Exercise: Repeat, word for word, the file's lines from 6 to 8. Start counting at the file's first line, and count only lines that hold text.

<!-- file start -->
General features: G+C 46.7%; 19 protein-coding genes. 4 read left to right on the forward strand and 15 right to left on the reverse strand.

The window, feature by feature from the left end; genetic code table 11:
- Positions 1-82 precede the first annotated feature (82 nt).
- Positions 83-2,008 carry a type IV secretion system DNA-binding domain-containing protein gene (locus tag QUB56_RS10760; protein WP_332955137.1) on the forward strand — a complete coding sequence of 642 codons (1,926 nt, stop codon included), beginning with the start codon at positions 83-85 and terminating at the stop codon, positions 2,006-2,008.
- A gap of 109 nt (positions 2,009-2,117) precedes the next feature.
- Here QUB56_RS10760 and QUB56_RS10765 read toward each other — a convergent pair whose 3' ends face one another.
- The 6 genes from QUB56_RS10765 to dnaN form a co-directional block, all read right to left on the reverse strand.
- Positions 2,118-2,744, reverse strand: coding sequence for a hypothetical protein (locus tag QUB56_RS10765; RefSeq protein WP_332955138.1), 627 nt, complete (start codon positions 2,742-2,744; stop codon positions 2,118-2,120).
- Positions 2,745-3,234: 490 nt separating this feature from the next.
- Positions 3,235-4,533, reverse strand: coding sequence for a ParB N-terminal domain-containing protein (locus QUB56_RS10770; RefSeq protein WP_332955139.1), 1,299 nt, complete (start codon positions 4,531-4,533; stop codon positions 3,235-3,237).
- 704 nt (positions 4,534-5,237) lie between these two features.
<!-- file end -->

- Here QUB56_RS10760 and QUB56_RS10765 read toward each other — a convergent pair whose 3' ends face one another.
- The 6 genes from QUB56_RS10765 to dnaN form a co-directional block, all read right to left on the reverse strand.
- Positions 2,118-2,744, reverse strand: coding sequence for a hypothetical protein (locus tag QUB56_RS10765; RefSeq protein WP_332955138.1), 627 nt, complete (start codon positions 2,742-2,744; stop codon positions 2,118-2,120).